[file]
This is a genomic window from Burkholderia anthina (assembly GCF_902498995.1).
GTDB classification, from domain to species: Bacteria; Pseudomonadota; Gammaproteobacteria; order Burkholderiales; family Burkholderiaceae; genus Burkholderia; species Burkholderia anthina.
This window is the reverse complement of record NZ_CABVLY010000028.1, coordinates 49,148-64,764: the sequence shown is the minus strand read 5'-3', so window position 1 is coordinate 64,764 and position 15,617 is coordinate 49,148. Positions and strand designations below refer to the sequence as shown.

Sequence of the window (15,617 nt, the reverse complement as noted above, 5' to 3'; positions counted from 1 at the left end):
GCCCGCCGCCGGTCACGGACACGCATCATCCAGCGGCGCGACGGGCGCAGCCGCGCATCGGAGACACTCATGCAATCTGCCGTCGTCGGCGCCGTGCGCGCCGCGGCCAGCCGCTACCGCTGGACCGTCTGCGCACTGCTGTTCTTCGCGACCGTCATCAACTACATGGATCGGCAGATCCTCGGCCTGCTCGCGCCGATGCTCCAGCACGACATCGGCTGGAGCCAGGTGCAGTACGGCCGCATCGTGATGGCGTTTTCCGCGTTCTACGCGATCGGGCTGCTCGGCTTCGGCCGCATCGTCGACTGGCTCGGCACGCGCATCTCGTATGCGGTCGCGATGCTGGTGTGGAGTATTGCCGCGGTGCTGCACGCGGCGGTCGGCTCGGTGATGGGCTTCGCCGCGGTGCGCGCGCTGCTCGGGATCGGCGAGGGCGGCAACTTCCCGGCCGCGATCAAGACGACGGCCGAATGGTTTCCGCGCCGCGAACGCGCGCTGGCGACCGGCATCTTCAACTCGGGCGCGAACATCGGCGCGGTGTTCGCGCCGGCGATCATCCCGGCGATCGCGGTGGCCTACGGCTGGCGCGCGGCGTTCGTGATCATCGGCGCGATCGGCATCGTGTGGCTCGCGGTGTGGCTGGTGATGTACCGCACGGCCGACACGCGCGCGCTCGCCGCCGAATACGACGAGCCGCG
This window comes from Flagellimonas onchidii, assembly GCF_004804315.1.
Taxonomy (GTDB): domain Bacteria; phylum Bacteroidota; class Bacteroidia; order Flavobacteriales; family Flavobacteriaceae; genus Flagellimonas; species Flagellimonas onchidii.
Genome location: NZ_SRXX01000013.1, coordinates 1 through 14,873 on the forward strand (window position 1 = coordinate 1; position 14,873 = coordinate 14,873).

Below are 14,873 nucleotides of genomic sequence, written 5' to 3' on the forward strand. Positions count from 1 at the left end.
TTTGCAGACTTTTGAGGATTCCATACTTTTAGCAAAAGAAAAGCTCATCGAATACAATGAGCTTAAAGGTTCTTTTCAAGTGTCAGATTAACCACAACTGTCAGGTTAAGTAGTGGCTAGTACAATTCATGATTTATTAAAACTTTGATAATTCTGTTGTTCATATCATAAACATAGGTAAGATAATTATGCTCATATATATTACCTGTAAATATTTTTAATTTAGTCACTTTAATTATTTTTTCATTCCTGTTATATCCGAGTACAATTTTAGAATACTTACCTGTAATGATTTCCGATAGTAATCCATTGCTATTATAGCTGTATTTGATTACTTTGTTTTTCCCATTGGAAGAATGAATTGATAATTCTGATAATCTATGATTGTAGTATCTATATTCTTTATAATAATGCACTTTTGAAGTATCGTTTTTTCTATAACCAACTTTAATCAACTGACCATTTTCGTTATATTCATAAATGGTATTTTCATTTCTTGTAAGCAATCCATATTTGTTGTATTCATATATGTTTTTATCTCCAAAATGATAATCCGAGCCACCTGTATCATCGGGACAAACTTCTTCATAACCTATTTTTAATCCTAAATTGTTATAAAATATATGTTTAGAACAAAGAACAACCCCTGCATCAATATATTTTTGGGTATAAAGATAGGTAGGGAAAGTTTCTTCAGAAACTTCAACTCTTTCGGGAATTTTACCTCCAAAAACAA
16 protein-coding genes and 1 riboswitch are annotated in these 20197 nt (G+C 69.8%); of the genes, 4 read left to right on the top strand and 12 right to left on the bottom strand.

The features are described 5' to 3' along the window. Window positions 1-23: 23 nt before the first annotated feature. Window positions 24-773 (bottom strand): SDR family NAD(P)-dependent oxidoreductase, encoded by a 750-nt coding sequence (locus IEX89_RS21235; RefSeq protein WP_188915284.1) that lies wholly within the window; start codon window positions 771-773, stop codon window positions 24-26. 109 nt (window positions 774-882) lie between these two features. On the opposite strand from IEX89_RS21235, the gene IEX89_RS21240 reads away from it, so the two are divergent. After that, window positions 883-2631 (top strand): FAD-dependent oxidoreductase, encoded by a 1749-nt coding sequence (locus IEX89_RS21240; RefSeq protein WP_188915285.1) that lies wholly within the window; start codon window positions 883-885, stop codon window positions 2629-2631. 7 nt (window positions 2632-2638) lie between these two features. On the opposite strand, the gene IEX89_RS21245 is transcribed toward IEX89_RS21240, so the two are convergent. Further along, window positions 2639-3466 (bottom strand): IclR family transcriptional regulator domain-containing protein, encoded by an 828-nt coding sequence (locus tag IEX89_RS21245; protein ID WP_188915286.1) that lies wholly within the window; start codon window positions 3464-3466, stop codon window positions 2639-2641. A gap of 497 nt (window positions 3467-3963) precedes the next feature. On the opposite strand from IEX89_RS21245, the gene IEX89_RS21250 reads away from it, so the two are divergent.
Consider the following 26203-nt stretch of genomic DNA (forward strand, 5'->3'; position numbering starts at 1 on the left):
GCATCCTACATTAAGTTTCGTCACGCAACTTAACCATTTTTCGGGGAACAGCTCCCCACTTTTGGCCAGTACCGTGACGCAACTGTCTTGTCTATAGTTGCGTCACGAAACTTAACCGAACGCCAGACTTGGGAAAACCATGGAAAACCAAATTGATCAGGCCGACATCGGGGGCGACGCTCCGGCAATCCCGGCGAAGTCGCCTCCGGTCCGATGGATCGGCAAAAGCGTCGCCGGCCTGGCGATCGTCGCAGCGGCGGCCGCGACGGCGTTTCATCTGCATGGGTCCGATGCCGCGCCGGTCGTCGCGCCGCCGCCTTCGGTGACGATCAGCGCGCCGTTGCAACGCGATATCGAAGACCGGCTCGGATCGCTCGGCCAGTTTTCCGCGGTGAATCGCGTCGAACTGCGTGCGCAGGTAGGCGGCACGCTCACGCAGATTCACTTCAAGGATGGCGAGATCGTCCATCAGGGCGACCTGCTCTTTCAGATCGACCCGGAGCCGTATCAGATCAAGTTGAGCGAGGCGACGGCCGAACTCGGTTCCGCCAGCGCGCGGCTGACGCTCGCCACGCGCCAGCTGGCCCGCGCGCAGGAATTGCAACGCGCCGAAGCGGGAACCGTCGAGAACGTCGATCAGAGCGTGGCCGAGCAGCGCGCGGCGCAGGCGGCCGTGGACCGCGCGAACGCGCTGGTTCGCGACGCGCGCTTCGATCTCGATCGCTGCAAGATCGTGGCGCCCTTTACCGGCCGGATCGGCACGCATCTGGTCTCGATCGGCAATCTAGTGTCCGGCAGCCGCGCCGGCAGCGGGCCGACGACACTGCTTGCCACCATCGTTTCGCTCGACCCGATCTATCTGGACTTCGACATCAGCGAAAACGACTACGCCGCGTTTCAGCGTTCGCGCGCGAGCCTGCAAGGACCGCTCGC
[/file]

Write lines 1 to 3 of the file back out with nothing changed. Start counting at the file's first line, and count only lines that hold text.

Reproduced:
This is a genomic window from Burkholderia anthina (assembly GCF_902498995.1).
GTDB classification, from domain to species: Bacteria; Pseudomonadota; Gammaproteobacteria; order Burkholderiales; family Burkholderiaceae; genus Burkholderia; species Burkholderia anthina.
This window is the reverse complement of record NZ_CABVLY010000028.1, coordinates 49,148-64,764: the sequence shown is the minus strand read 5'-3', so window position 1 is coordinate 64,764 and position 15,617 is coordinate 49,148. Positions and strand designations below refer to the sequence as shown.